Beatrice Mintz, icon of groundbreaking research at Fox Chase Cancer Center, dies at 100
Beatrice Mintz, 100, of Philadelphia, a pioneering and award-winning researcher in developmental biology and genetics, gene transfer technology, epigenetics and tumor microenvironment, died Monday, January 3, of heart failure at her home in Elkins Park.
Even as she entered her 62nd year in Philadelphia, Dr. Mintz never officially retired. She began working at the Cancer Research Institute in 1960, remained there when it joined the Fox Chase Cancer Center in 1974, and became one of its most famous researchers.
A professor and member of the center’s cancer biology program, she held the prestigious Jack Schultz Chair in Basic Sciences from 2002 to 2019 and was known for seeking answers to what she saw as the big questions in scientific life.
Twice nominated for a Nobel Prize, she received the 2012 Lifetime Achievement Award from the American Association for Cancer Research, the 1997 National Medal of Honor for Basic Research from the American Cancer Society, the first Ernst Gold Medal Jung for Medicine in 1990, the first Medal of the Genetics Society of America in 1981, and many other awards and medals.
“She’s…one of those people who, if she had been a better politician, probably would have won a Nobel Prize,” John R. Durant, former chairman of Fox Chase, told The Inquirer in 1986.
Using complex laboratory procedures and technologies that she had to create because they did not exist in the 1960s and 1970s, she was one of the first scientists in the world to discover that a small number of stem cells can create a complex animal and that normal cells can be transformed into cancerous cells.
Using mice in her experiments, Dr. Mintz combined embryonic cells from genetically different stems and, by tracking the development of genetic differences, learned that stem cells create copies of themselves. This was important, Dr. Mintz said in a 2018 article in Temple Health Magazine, because it “indicated the possibility of using such cells to replace defective cells in humans.”
With regard to cancer, Dr. Mintz discovered that its growth resulted from a single cell instead of a combination of cells, and that cancer cells can be normalized if transferred and grown in a normal environment.
Given the countless other experiences, observations and accomplishments over his 75-year career, it’s hard to overstate Dr. Mintz’s contributions to research into the biology and genetics of developmental cancer, other scientists said. . They called his work ‘alien’, ‘innovative’, ‘unprecedented’, ‘extraordinary’ and ‘unparalleled’, and said his method of using animal models to study human cancer had changed modern medicine. .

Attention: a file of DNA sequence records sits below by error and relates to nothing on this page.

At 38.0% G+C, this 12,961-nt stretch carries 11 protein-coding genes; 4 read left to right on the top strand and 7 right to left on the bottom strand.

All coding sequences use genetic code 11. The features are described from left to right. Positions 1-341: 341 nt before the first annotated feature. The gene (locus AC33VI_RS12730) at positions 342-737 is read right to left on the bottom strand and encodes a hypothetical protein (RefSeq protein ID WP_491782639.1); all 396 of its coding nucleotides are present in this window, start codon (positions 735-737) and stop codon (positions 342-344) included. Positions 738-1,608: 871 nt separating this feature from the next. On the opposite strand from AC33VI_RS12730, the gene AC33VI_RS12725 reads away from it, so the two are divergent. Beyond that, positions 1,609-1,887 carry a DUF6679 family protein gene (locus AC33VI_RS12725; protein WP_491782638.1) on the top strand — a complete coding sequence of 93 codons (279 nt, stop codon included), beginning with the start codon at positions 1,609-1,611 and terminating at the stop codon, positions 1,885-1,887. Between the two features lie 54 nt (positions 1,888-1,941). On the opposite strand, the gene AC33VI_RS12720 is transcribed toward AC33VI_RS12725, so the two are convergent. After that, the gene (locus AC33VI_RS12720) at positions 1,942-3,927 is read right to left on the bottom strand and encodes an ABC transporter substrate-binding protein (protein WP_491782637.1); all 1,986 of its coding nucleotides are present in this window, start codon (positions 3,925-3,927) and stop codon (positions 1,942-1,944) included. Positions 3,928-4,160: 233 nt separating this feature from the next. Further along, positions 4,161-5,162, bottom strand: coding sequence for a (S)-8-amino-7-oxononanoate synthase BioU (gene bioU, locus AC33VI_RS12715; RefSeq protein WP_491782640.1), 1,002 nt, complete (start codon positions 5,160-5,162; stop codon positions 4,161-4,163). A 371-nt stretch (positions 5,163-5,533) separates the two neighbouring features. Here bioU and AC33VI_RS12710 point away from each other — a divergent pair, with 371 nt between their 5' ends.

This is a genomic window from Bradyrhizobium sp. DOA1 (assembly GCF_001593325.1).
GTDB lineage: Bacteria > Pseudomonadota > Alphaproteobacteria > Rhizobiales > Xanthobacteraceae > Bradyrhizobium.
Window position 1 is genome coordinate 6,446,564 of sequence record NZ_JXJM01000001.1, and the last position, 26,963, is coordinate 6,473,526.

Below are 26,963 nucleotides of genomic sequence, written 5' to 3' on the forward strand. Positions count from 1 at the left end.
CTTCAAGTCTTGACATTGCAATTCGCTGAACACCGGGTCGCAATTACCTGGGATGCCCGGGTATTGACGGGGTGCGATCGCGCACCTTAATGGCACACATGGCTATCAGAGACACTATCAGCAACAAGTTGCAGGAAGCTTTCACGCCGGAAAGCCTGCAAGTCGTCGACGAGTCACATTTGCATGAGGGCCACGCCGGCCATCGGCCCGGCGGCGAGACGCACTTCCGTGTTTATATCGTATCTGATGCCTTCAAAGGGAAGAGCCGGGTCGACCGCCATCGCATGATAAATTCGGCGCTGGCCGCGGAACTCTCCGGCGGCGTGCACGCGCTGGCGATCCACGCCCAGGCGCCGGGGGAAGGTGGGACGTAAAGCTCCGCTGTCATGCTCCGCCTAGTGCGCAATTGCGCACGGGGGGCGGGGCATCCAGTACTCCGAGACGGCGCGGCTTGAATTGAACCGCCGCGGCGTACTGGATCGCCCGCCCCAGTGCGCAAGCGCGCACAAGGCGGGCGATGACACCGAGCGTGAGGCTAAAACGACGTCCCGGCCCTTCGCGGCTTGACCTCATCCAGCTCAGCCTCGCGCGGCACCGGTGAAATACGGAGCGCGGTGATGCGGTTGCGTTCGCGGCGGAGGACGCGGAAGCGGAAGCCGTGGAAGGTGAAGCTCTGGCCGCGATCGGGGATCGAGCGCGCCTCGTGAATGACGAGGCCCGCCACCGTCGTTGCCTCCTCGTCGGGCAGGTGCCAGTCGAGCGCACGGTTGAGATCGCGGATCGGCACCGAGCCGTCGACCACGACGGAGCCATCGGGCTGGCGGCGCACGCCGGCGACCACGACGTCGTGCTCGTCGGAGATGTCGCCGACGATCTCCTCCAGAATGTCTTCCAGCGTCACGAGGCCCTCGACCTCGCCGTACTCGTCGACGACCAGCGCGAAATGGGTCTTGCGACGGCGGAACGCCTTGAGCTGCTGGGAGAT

“She was unique in that she was foundational in more than one area,” said Fox Chase Cancer Center director Jonathan Chernoff. “She was still productive in her 90s and was a solo act the whole time.”
Born January 24, 1921 in the Bronx, Dr. Mintz grew up poor in an Italian neighborhood. She graduated from Hunter College in New York in 1941 and received her master’s and doctorate degrees in biology from the University of Iowa.
She worked as a professor of biological sciences at the University of Chicago from 1946 to 1960 and was awarded a Fulbright Fellowship in 1951 to study in Paris and Strasbourg, France.
She has written hundreds of scientific articles, served on numerous editorial boards and received half a dozen honorary degrees. In 1986, Pope John Paul II asked him to work with the elite of the Pontifical Academy of Sciences to research human embryonic stem cell development and other current scientific issues.
She was an elected member of the National Academy of Sciences and a fellow of the American Association for Cancer Research, the American Academy of Arts and Sciences, and the American Association for the Advancement of Science. She also worked as an adjunct professor at the University of Pennsylvania.
Away from the lab, Dr. Mintz wrote poetry, collected art, and sang. She was fluent in French and was particularly proud of her dancing. She lived in apartments in Elkins Park and Rittenhouse Square, and could be both “sweet as a pie” and “tangy as a cactus”, friends said.
The personalized license plate of his light blue Chevrolet in the 1980s read “GENOME.”
“If you did anything for Bea, she never forgot it and returned the favor,” her longtime friend Bob Spallone said. “She was a strong woman and could be both intimidating and very graceful.”
In 2018, she told Temple Health Magazine that while the many accolades she received were enjoyable, the primary motivation for her work was “simply pursuing a series of questions that I enjoyed answering.”
The youngest of four children, Dr. Mintz never married and had no children. She leaves to mourn several relatives. Two sisters and a brother died earlier.
She asked that no services be held and left her estate to several cancer research organizations.